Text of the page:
At 6 foot 3 inches and close to 300 pounds he was an imposing presence with one of the loudest and most memorable voices of all the "classic" 1950s blues singers. Howlin' Wolf's voice has been compared to "the sound of heavy machinery operating on a gravel road".
Born Chester Arthur Burnett, he was nicknamed "Big Foot" and "Bull Cow" in his early years, and he explained the origin of the name "Howlin' Wolf" thus: "I got that from my grandfather, he used to tell me stories about the wolves in that part of the country." As a youth he listened to Charley Patton, who taught him the rudiments of guitar, as well as to the Mississippi Sheiks, Tommy Johnson and Jimmie Rodgers, whose famous "blue yodel" Burnett integrated into his singing style. His harmonica playing was modelled on that of Rice Miller (Sonny Boy Williamson).
He farmed during the 1930s, served in the United States Army, and by 1948 had formed a band which included guitarists Willie Johnson and M. T. Murphy, harmonica-player Junior Parker, a pianist named Destruction, and drummer Willie Steele. He began broadcasting in West Memphis, Arkansas, and auditioned for Sam Phillips' Memphis Recording Service in 1951.
Howlin' Wolf quickly became a local celebrity, and soon began working with a band that included both Willie Johnson and guitarist Pat Hare. His first recordings came in 1951, when he was simultaneously signed to The Bihari Brothers' Modern Records and to Leonard Chess' Chess Records. Chess issued Howlin' Wolf's "How Many More Years" in August 1951; Wolf also recorded sides for Modern, with Ike Turner, in late 1951 and early 1952. Chess eventually won the war over the singer, and Wolf settled in Chicago. He began playing with guitarist Hubert Sumlin, whose terse, curlicued solos perfectly complemented Burnett's huge voice and surprisingly subtle phrasing. In the mid-'50s Wolf released "Evil" and "Smokestack Lightnin,'" both major R&B hits.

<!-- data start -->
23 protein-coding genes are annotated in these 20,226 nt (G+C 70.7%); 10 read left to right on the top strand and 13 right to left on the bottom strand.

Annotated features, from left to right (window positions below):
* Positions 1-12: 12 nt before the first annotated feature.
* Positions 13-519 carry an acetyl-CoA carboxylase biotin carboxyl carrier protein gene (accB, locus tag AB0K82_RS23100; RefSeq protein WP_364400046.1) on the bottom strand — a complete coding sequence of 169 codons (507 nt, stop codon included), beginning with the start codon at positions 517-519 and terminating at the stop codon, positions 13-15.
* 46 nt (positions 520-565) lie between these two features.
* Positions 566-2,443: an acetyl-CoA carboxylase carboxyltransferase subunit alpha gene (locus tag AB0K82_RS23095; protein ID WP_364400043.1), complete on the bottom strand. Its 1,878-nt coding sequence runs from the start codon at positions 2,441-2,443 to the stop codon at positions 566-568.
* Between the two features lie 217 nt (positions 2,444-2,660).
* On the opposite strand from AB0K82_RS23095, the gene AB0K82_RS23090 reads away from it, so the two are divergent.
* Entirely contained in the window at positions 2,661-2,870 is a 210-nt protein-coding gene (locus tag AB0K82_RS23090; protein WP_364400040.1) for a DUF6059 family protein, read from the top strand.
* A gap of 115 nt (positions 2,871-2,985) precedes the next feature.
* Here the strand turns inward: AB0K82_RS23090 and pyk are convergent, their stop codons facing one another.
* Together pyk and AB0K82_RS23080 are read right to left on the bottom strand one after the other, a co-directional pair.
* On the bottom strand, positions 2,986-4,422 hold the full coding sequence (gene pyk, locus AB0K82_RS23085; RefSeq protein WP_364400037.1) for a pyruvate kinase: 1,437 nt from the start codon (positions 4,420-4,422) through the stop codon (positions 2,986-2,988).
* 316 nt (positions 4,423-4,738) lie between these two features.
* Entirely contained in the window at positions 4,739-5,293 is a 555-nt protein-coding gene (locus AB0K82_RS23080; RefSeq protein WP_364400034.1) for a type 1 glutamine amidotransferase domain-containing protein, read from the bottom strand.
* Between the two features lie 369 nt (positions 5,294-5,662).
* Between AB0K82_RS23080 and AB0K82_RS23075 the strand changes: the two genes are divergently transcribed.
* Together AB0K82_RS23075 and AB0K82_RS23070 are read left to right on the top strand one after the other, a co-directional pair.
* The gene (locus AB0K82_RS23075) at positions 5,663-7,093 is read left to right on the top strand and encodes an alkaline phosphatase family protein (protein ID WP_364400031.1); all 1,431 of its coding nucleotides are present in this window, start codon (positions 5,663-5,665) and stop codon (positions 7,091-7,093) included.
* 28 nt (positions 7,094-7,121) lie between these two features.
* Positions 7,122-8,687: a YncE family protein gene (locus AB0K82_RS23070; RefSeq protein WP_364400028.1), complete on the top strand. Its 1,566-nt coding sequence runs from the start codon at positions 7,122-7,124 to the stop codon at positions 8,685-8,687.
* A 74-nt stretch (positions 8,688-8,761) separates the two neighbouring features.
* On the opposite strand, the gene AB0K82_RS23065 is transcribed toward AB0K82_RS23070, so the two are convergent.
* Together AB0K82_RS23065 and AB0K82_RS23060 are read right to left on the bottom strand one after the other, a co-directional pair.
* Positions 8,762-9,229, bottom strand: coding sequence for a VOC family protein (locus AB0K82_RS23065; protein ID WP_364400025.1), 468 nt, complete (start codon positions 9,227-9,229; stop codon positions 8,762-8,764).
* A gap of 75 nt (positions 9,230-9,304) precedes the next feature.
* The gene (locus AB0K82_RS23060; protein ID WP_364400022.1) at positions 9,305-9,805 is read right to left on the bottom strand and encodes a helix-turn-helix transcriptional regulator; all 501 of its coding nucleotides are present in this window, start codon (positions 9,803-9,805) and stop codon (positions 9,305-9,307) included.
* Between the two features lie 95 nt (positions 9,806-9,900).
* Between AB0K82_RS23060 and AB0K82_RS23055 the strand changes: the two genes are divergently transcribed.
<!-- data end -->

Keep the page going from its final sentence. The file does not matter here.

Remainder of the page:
His 1962 album Howlin' Wolf is one of the most famous and influential blues records, known for its cover illustration of a rocking chair. This album contained "Wang Dang Doodle," "Goin' Down Slow," "Spoonful" and "The Red Rooster," songs which found their way into the repertoires of British and American bands infatuated with Chicago blues. In 1965 he appeared on the television show Shindig along with the Rolling Stones, who had covered "The Red Rooster" on an early album. He was often backed by bassist, songwriter Willie Dixon who authored such Howlin' Wolf standards as "Spoonful,", 'I Ain't Superstitious," "Little Red Rooster," "Back Door Man," 'Evil," 'Wang Dang Doodle,' [primarily known as a Koko Taylor hit] and others.
He recorded his last album for Chess, The Back Door Wolf, in 1973.
Howlin' Wolf, Rice Miller, Little Walter Jacobs and Muddy Waters are usually regarded as the greatest blues artists who recorded for Chess in Chicago. Sam Phillips once remarked of Chester Arthur Burnett, "When I heard Howlin' Wolf, I said, 'This is for me. This is where the soul of man never dies.' "